Aberrant methionine metabolism contributes to adipose tissue hyper-lipolysis in ALD

Methionine metabolism abnormality in ALD

Aberrant hepatic methionine metabolism is a major metabolic abnormality induced by chronic alcohol exposure and plays an etiological role in the pathogenesis of ALD.23‒26 As illustrated in Figure 1, intracellular methionine metabolism involves two major pathways, transmethylation reaction and transsulfuration reaction. The first step in methionine metabolism is the formation of S-adenosyl methionine (SAM) in a reaction catalyzed by methionine adenosyl-transferase (MAT). Under physiological conditions, most of the SAM generated per day is used in transmethylation reactions in which methyl groups are added to a vast number of molecules, including DNA, RNA, phospholipids, histones, and other proteins, via specific methyltransferases. In this process, SAM is converted to S-adenosylhomocysteine (SAH), followed by homocyteine (Hcy) and cysteine, a precursor for glutathione biosynthesis, via transsulfuration pathway. SAH is a potent competitive inhibitor of most methyltransferases studied and decreased SAM: SAH ratio has been widely employed as an indicator of suppressed transmethylation reactions.27,28 While chronic alcohol exposure leads to hepatic SAM deficiency, both SAH and HCY are increased in the liver in response to alcohol.

Figure 1 Intracellular methionine metabolism: Chronic alcohol consumption causes SAM deficiency, but enhancement of homocysteine and SAH.
MAT: Methionine Adenosyl-Transferase; SAM: S-Adenosyl methionine; SAH: S-Adenosylhomocysteine; Hcy: Homocysteine; CBS: Cystathionine Beta Synthase; SAHH: S-Adenosylhomocysteine Hydrolase; MS: Methionine Synthase; BHMT: Betaine-Homocysteine Methyltransferase.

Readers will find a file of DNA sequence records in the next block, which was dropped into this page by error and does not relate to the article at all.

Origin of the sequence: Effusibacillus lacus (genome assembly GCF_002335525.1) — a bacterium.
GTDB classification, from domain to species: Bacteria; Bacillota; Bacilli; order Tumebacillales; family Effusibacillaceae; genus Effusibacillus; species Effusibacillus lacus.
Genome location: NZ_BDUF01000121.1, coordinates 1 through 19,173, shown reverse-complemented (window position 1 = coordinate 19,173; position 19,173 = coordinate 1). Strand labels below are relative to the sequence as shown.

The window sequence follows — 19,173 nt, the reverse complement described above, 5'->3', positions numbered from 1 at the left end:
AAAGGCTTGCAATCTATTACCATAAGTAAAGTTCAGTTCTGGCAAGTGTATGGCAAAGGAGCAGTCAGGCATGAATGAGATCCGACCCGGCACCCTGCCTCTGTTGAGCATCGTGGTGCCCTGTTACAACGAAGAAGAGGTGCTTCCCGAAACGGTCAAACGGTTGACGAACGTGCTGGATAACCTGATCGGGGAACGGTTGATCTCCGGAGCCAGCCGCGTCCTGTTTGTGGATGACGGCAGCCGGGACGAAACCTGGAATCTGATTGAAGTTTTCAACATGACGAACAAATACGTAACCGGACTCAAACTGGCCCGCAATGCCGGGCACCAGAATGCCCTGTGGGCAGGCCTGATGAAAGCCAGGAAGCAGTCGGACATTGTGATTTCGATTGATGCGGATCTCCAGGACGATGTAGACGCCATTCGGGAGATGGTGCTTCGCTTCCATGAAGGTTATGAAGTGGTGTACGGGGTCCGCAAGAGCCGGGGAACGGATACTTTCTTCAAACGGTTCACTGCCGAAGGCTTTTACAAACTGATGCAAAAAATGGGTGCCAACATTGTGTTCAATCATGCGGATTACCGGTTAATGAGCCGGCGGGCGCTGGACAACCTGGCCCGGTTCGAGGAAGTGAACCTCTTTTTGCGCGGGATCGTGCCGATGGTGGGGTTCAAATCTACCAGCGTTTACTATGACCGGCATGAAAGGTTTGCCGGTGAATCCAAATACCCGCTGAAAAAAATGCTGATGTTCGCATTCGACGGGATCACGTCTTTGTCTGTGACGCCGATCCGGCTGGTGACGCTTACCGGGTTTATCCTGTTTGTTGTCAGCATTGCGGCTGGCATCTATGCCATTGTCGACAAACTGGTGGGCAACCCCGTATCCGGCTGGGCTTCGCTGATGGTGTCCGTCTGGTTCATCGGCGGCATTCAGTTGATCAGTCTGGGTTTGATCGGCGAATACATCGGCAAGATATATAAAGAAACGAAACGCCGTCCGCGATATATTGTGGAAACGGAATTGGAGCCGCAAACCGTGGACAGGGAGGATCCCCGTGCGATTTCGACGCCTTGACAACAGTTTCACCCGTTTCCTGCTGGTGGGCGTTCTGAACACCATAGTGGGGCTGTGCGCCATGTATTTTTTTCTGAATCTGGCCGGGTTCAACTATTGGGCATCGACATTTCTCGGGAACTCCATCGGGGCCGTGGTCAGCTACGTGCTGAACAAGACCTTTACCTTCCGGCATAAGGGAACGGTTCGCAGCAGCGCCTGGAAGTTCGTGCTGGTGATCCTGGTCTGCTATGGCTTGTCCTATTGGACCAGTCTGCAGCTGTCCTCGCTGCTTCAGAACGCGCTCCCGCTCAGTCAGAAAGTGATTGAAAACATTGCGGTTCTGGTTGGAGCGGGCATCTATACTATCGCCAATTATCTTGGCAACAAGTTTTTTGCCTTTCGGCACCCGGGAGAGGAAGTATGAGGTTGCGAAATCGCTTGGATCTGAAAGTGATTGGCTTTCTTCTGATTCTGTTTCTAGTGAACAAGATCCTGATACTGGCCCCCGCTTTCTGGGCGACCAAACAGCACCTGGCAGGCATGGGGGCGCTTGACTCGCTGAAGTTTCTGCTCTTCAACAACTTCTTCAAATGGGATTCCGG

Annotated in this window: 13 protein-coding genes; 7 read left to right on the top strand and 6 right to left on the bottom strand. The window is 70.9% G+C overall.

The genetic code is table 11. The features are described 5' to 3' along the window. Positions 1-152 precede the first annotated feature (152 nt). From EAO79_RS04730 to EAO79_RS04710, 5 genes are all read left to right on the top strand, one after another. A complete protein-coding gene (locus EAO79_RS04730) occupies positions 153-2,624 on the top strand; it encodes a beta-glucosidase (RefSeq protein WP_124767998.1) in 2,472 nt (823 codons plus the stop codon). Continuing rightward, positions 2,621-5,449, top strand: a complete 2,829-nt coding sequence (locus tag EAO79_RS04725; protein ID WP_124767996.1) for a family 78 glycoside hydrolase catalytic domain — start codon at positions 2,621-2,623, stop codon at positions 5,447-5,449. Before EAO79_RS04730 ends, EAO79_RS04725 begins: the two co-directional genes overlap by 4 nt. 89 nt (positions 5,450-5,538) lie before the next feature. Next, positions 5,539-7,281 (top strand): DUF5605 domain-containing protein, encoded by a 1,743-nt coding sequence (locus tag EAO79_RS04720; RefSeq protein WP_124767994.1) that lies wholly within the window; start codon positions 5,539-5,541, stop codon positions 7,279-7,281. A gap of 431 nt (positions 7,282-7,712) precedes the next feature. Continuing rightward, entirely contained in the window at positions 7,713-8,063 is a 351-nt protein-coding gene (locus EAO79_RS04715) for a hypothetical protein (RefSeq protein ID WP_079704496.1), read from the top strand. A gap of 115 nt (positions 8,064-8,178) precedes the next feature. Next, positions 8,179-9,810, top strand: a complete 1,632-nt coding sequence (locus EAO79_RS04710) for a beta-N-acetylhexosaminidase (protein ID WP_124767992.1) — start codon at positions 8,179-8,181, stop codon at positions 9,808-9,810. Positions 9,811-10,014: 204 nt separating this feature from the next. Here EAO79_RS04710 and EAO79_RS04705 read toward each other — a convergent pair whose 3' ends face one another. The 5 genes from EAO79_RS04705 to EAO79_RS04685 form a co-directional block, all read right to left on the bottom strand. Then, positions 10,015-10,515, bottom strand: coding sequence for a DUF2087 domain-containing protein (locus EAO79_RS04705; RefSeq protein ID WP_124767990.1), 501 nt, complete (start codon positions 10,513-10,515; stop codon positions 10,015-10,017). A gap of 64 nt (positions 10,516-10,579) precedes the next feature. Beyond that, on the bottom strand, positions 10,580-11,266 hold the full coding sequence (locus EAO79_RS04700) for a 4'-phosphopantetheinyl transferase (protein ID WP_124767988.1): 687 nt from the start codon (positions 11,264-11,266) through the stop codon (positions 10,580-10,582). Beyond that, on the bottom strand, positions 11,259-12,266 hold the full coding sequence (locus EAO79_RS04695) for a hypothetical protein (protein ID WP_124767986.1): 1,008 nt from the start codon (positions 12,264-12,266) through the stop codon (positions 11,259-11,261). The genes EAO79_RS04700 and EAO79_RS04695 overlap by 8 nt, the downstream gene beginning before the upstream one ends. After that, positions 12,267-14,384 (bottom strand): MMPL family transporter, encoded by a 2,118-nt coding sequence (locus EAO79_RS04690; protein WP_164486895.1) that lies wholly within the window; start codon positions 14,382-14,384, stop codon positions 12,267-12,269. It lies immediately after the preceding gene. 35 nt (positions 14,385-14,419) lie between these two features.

Aberrant adipose methionine metabolism and hyper-lipolysis in adipose tissue

Cellular/molecular mechanisms underlying alcohol-triggered adipocyte dysfunction are not completely known. Increased oxidative stress due to CYP2E1 over expression in adipose tissue represented one of the mechanisms.19 Studies using both genetic and dietary animal models provided evidence supporting that hyper homocysteinemia (HHcy) is associated with adipose tissue dysfunction,29‒32 suggesting that methionine metabolism regulates adipose tissue function. We are the first to report that, similar to its effect on the liver, chronic alcohol feeding induces methionine metabolism abnormality in adipose tissue, which is characterized by SAM deficiency, and Hcy and SAH accumulation, leading to significant decrease of SAM/SAH ratio, a strong indicator of inhibitory transmethylation reactions (hypomethylation). We subsequently showed that Hcy accumulation in adipose tissue contributes to adiponectin decline in ALD via a mechanism involving ER stress induction16 and adipogenesis suppression via inhibiting PPAR-gamma transactivation.33 Furthermore, we provided evidence supporting that intracellular hypomethylation status in adipocytes in the setting of chronic alcohol feeding contributes to adipose tissue hyper-lipolytic response in ALD via suppressing protein phosphatase 2A(PP2A) activity, leading to hormone sensitive lipase over activation (Figure 2).34 Our data support that rectification of methionine metabolism through dietary supplementation of betaine protects against alcohol-induced liver damage, at least partially via improving adipose tissue function. Taken together, the recent research in our group suggests that aberrant methionine metabolism in adipocytes contributes to alcohol-elicited adipose tissue dysfunction and liver damage.

Figure 2 SAM-dependent methylation reactions are required for PP2A activation, which dephosphorylates (inhibits) HSL. Chronic alcohol consumption induces intracellular hypomethylation status in adipocytes, which suppresses PP2A activity, leading to uncontrolled HSL activation.
SAM: S-Adenosylmethionine; Me: Methyl Group; PP2A: Protein Phosphatase 2A; HSL: Hormone Sensitive Lipase.


Emerging evidence shows that adipose tissue plays an important role in both initiation and progression of liver damage induced by chronic alcohol consumption. The recent studies in our laboratory provide initial evidence suggesting that methionine metabolism abnormality contributes to alcohol-associated adipose tissue malfunction. Although much progress has been made, the exact underlying cellular/molecular mechanisms involved in adipose tissue dysfunction in ALD remain to be elucidated. Drugs targeting both adipose tissue and the liver represent ideal choices for the treatment of ALD.



Conflict of interest

Author declares that there is no conflict of interest.